Saturday, December 29, 2012

Ringing in a Puffy Christmas Eve En Croute

The Cute Gardener and I are very fond of making our own traditions that are customized to us and unlike the normal ones we grew up with, not that there is anything wrong with those. This has meant eating Chinese food on the Fourth of July in the basement bowels of San Francisco’s Chinatown; creating private in-home tastings of food and drink away from the party-goer social world of New Year’s Eve; and for the past two grand occasions it has meant starting the meal with crackling, cold oysters. We even discovered a way to treat the occasional odd oyster swimming with the funky stuff by elevating it in a fluffy, egg yolk heavy, olive oil fried, fresh omelet.

Because we eat out so much, many of our favorite co-created rituals tend to be the ones that take place in the kitchens of our own homes. For Christmas Eve dinner this year, this meant starting a new annual event where we would dine in together, cook a meal together, and all that mattered is that whatever we cooked would be somehow integrated into puff pastry.

I have been an ardent fan of puff pastry ever since falling head over heels in love with it when I made mustard batons with it earlier this year. You just can’t go wrong with this brilliant creation of dough, painstakingly concocted by the a perpetual folding over method that means layers of flaky goodness when cooked, and multifaceted in that it can support any kind of dish from breakfast through dessert and in sweet or savory forms.

For our debut dinner in this vein, we chose to adapt Emeril Lagasse’s Fish en Croute with Lemon Butter Sauce . It had a little bit of French to satisfy the Cute Gardener’s butter lust and a little bit of green New Orleans spice and sass to cover my bohemian blood. I copied the recipe exactly save for two things. I didn’t spice the fish with Emeril’s Essence Blend because it would be too hot for my man, so instead I added a couple dashes of Penzey’s Tuscan Sunset blend but you could use any bevy of spices that float your boat. And I didn’t sieve mesh the lemon butter sauce at the end because all my lemon bits fell to mush anyway and I didn’t feel the need to do so and it turned out perfectly fine.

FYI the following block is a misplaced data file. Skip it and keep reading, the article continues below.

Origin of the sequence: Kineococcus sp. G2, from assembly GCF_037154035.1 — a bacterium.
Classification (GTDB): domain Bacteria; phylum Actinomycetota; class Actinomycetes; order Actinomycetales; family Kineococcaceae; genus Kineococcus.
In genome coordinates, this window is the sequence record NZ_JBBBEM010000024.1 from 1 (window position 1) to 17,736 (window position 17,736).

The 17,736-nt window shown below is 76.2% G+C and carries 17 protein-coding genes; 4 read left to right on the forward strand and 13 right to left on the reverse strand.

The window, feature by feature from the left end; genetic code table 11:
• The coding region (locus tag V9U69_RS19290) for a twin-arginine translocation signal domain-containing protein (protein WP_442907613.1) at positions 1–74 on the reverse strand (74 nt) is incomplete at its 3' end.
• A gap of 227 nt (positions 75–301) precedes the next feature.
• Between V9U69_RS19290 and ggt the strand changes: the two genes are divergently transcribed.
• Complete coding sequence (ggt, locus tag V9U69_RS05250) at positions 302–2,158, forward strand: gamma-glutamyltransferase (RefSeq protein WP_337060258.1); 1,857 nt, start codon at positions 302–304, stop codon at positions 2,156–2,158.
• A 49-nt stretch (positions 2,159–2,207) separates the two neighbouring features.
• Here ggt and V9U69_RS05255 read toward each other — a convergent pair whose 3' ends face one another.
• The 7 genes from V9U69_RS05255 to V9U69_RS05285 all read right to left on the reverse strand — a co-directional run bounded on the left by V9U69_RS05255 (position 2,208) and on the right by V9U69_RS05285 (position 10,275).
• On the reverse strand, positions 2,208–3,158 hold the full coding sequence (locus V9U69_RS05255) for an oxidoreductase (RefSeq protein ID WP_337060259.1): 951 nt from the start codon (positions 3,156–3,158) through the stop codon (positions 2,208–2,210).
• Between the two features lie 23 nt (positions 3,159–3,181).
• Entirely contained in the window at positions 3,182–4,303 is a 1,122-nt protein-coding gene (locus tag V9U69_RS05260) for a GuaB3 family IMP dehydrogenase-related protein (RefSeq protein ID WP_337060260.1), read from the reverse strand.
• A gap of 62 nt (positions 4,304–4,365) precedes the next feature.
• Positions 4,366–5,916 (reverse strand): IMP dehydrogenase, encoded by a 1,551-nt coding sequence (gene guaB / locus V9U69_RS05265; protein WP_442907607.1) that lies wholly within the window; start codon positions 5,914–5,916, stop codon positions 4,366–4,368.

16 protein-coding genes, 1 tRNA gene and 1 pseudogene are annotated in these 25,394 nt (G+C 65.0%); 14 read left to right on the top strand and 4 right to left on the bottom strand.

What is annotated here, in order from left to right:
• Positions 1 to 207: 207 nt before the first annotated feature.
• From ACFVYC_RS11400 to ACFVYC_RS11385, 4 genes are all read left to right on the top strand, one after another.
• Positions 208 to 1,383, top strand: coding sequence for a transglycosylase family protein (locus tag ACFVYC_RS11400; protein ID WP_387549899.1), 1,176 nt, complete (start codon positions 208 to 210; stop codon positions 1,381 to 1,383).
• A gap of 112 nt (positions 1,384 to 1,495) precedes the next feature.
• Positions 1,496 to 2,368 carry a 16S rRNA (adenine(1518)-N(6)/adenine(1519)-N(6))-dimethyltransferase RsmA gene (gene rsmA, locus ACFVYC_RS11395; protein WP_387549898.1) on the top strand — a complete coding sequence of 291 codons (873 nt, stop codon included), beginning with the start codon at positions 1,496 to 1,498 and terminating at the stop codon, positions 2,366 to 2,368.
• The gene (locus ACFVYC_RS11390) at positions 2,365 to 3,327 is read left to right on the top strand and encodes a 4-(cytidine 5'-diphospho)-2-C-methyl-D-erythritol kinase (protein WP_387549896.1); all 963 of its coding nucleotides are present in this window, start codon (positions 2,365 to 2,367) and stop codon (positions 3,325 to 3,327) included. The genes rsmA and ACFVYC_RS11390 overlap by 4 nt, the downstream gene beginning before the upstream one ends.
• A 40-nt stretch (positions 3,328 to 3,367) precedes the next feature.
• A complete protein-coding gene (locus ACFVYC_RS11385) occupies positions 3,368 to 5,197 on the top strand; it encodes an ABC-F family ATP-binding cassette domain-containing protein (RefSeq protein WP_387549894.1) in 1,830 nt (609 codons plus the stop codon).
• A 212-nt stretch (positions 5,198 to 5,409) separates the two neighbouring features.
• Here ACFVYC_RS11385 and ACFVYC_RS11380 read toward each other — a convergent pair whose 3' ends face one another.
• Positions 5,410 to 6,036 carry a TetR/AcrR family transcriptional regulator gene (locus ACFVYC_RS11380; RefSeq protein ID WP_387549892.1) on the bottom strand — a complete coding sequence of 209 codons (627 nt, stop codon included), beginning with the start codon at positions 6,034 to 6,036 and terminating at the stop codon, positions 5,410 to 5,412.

You can also use any kind of whitefish for this dish and we chose two large filets of fresh sole bought at the Santa Monica Seafood Company.

I found it was really important to place the cooked spinach on the fish in equally spaced out portions so that when the meal was done, every forkful from the belly of this creamy beast was an equal ratio of fish to veggie.

To make the lemon butter sauce, I chose a Clos Du Bois Sauvignon Blanc for the called for dry white. It was an excellent choice and smarted off well with the tart lemon, creating a tangy juxtaposition for the two sticks of butter. Poured over the final presented puff pastry fish, browned in an egg wash, the sauce brought together the meal with a dose of swimmingly warm satisfaction.

Simply roasted carrots and three kinds of sautéed mushrooms (baby bellas, white button and a few shiitake) were the only sides needed for this overall decadent dish. It kicked off the weeklong food coma to come quite nicely and prepped our palates for the parade of holiday goodness that only comes around once a year along with the excuse to eat everything you want until the final relatives are gone.

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